A structured approach to inclusive language in the business setting is becoming increasingly important as a demonstration of understanding towards customers and employees. Inclusive language can be thought of as the subset of languages that promotes inclusivity through the intentional choices of some words over others based on their definition. Inclusive language is not based on any one family of language but rather exists in all languages spoken across the world.
In using inclusive language, people and companies can promote diversity, equity, and inclusion in a subconscious way by shaping people’s perceptions or core understanding of the information they are trying to communicate. For example, while most people think that using “preferred pronouns” as the term to denote an individual’s pronouns is inclusive, it’s actually quite non-inclusive or exclusive language. By using the term “preferred”, the audience at a subconscious level is understanding the message to also say if someone uses pronouns that are different from what one would assume, those pronouns are a choice or preferred as opposed to simply being their actual pronouns.
Inclusive language is meant to promote diversity, convey respect to all communities and is sensitive to the differences between communities and cultures. Inclusive language rests upon three core tenants:
- People-first grammar
- Nuanced language
- Continuous evolution
The first tenet of inclusive language is people-first grammar. Put simply, people-first grammar is a sentence structure that puts people first in the sentence and then follows with their characteristics. People-first language centers the individual as a holistic entity as opposed to a sum of their parts (i.e., characteristics or identities).
For example, using people-first language looks like “that person with a disability” instead of saying “that disabled person”. The importance or magnitude of the disability to a person’s identity is much lower in the first option. The concept first originated from people in the disability community wanting to center language surrounding the individual on their internal characteristics as opposed to language constantly highlighting the disability itself. This concept has become widely accepted and appreciated within the disability community and its allies, and can be applied to so many other communities as well.
Using people-first inclusive language for other communities or identities like sexual orientation, gender identity, race, or religion can be a great step to promote inclusivity for all and even help people shift away from mentally categorizing and boxing others based on certain identities. Another side to people-first language is also not mentioning characteristics unless they are relevant to the topic or conversation at hand. If someone’s disability or another identity is not pertinent to the topic, there’s no need to include that characteristic in the sentence.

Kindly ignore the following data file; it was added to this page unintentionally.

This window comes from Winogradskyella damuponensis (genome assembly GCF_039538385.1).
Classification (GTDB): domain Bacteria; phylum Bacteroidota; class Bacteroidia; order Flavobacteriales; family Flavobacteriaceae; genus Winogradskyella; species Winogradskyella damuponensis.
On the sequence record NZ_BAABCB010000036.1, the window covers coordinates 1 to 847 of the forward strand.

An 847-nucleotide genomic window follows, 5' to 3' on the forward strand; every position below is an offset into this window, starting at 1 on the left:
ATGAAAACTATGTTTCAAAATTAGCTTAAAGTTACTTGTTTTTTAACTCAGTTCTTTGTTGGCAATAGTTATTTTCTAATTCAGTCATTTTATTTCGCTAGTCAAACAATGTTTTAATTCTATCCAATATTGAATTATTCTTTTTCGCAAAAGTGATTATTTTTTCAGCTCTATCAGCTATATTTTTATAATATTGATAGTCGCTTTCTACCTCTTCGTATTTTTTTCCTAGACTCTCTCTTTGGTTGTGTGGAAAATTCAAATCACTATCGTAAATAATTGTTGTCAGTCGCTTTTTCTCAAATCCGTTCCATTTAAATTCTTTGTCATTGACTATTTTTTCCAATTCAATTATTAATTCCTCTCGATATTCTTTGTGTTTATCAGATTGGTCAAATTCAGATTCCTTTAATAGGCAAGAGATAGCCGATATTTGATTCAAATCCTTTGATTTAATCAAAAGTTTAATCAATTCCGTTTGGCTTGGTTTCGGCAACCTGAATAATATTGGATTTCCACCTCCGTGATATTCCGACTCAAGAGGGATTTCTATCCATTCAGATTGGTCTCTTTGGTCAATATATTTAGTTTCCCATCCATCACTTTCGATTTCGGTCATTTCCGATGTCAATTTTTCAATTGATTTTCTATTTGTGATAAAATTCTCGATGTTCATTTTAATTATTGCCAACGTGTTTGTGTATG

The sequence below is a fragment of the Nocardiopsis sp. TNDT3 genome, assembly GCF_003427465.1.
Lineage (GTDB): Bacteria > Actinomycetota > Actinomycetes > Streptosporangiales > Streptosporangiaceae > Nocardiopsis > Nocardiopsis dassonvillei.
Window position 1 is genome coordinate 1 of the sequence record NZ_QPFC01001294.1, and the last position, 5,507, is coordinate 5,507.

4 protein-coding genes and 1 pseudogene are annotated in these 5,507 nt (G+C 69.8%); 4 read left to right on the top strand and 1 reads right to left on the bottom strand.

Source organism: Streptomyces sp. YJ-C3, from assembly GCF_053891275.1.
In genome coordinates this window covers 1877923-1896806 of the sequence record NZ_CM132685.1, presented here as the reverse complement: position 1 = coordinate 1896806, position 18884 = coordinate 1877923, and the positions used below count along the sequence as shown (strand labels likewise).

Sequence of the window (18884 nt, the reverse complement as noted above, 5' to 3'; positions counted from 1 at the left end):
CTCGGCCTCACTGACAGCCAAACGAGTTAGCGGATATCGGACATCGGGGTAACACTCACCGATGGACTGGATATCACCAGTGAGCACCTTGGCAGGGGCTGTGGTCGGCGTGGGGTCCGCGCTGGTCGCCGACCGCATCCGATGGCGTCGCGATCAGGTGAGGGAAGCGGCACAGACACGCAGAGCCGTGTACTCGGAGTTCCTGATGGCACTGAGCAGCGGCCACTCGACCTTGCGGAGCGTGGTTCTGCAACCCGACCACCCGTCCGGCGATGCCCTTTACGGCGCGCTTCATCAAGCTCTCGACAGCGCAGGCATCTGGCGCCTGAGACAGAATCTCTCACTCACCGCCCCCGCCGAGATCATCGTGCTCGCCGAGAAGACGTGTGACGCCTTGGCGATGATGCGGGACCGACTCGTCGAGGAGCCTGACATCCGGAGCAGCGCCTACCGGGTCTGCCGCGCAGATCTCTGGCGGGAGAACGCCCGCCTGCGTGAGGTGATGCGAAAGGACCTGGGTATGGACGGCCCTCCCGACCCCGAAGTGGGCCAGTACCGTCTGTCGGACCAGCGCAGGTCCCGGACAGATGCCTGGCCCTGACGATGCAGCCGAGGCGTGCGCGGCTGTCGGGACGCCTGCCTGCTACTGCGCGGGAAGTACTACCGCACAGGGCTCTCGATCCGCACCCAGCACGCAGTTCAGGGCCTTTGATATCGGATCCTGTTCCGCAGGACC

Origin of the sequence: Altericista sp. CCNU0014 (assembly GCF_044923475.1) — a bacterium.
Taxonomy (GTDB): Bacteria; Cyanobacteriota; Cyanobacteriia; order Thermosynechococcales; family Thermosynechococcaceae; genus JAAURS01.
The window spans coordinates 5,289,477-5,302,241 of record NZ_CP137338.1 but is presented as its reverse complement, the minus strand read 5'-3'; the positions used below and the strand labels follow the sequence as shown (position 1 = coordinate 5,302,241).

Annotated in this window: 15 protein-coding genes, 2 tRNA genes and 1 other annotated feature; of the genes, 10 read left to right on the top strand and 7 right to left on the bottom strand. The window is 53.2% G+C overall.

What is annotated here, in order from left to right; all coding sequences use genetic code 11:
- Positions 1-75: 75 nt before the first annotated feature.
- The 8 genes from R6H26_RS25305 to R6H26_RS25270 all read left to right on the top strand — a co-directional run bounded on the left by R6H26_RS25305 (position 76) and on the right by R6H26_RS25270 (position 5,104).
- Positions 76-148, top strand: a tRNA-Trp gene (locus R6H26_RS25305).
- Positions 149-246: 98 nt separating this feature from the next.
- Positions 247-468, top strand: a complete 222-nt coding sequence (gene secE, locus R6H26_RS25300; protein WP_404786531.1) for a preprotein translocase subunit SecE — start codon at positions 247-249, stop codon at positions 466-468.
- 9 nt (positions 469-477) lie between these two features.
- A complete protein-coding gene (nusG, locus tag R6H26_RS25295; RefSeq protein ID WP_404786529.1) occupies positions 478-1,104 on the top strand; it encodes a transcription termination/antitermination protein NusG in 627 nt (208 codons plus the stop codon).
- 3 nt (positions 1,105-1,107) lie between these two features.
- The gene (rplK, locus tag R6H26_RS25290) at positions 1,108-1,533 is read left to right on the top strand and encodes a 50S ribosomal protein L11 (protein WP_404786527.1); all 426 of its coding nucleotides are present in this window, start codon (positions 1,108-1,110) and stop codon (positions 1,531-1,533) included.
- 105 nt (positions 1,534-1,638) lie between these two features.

Understanding Nuance in Inclusive Language
Understanding and demonstrating respect for the nuance of inclusive language is the second tenet. Inclusive language is not clearly defined but is rather guided by the intent of being as inclusive as possible with one’s current knowledge. Thus, well-intentioned adopters of inclusive language know that mistakes are inevitable because words that may not seem offensive or exclusive to some, will seem so to others.
We can only learn from those mistakes and continue. For example, the word “queer” has historically been used as an offensive slur against people of the LGBTQ+ community but over the last decade or two, the LGBTQ+ community has been reclaiming the word. Now you can see the term “queer” as a substitute for “LGBTQ+” in editorials, academic research, and mainstream media.
However, older generations in the LGBTQ+ community still prefer that the term not be used because of the historical meaning or personal experience they’ve had with the word “queer”. This is one case of many where certain people find a term inclusive and others do not. In this situation, if the language choice is to be used, it should only be used with people that the speakers explicitly know find this language acceptable and inclusive.
Inclusive Language Requires Continuous Evaluation and Evolution
Just as language and vernacular is constantly morphing and shifting, our repository of inclusive words to use and exclusive words to avoid is always growing and changing. This third tenet of inclusive language reflects the nature of our modern society. As awareness of various social experiences and causes increase, our language choices should grow and reflect that as well.
Words, also, can take on different meanings over time and inclusive language must reflect those changed meanings whether that additional definition is a positive or negative one. Because language itself is very dynamic, practitioners of inclusive language must constantly maintain a growth mindset – mistakes will be made but everyone is constantly learning new language to improve inclusivity. One could even take this a step further and approach inclusive language as a mindset – one that requires humility in the face of mistakes and a deep urge to care for and respect all communities and its people.
For businesses, demonstrating an understanding and appreciation for inclusive language is critical as customers, consumers, and employees have evolved their expectations around diversity, inclusion, and equity. Building an organizational approach to inclusive language requires a steadfast commitment to authenticity and transparency but it’s one that can pay dividends for your people and your business.